He said that the array market grew 10 percent in 2009 and that "arrays continue to do well" despite the emergence of new technologies. "We think the robustness of arrays, particularly in the clinical field," will continue this growth, he added.

'Mining for Gold'

Analysts and investors have continued to ask Affy about its view on sequencing in recent years, especially since its rivals, such as Roche, Applied Biosystems, and Illumina, have decided to acquire platforms and bring them to market. But the Santa Clara, Calif.-based company has reiterated that its future is in downstream validation, not in what it sees as upstream discovery driven by next-gen sequencing.

Farrell reiterated this position last week, but stressed that by creating more content that could be placed on its chips, sequencing did more to complement Affy's business than to detract from it.
"We have a gene-expression portfolio of about 400 products, and we didn't generate any of that sequence," Farrell said. "Every bit of that sequence was generated by others, and we made products out of it."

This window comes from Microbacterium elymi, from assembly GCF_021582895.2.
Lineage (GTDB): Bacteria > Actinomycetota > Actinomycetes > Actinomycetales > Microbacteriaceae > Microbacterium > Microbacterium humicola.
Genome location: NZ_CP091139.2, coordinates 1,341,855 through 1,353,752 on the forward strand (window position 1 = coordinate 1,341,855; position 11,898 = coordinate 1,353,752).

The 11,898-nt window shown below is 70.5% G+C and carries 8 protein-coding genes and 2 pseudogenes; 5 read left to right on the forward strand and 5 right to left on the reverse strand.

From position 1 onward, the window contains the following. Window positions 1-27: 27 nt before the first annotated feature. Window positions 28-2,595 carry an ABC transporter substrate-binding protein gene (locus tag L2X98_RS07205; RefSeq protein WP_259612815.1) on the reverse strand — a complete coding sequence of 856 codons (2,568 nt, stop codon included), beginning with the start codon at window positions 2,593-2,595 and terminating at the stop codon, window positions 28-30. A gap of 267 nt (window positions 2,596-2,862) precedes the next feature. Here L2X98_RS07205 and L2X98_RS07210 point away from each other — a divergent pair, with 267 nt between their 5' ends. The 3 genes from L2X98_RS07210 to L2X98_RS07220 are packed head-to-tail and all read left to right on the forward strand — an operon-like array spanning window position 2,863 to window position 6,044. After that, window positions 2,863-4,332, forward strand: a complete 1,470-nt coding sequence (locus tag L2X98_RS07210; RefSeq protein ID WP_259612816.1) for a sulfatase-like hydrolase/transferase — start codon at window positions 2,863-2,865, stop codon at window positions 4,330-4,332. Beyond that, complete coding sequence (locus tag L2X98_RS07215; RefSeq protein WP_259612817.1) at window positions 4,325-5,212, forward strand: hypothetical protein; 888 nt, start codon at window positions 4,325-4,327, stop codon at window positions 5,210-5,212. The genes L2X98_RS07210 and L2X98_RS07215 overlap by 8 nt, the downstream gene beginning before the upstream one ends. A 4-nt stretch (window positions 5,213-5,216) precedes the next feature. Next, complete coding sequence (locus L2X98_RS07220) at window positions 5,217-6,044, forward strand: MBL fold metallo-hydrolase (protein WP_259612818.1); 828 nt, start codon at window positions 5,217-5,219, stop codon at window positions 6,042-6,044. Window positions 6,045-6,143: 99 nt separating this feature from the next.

Farrell likened work being done on next-gen sequencers to "mining for gold." While sequencers "churn out data," arrays "help you pick through that and decide what is most valuable to take forward," he said.

Farrell also dismissed the idea that sequencing platforms could be used in downstream applications, especially in the clinic. "The error rates with sequencers, even though they are improving considerably, are such that they have almost no utility in the clinical arena," Farrell said. "While they are very powerful discovery engines, their utility to be used in clinical setting or trials isn't going to be there in any time horizon that anybody cares about, that's for sure."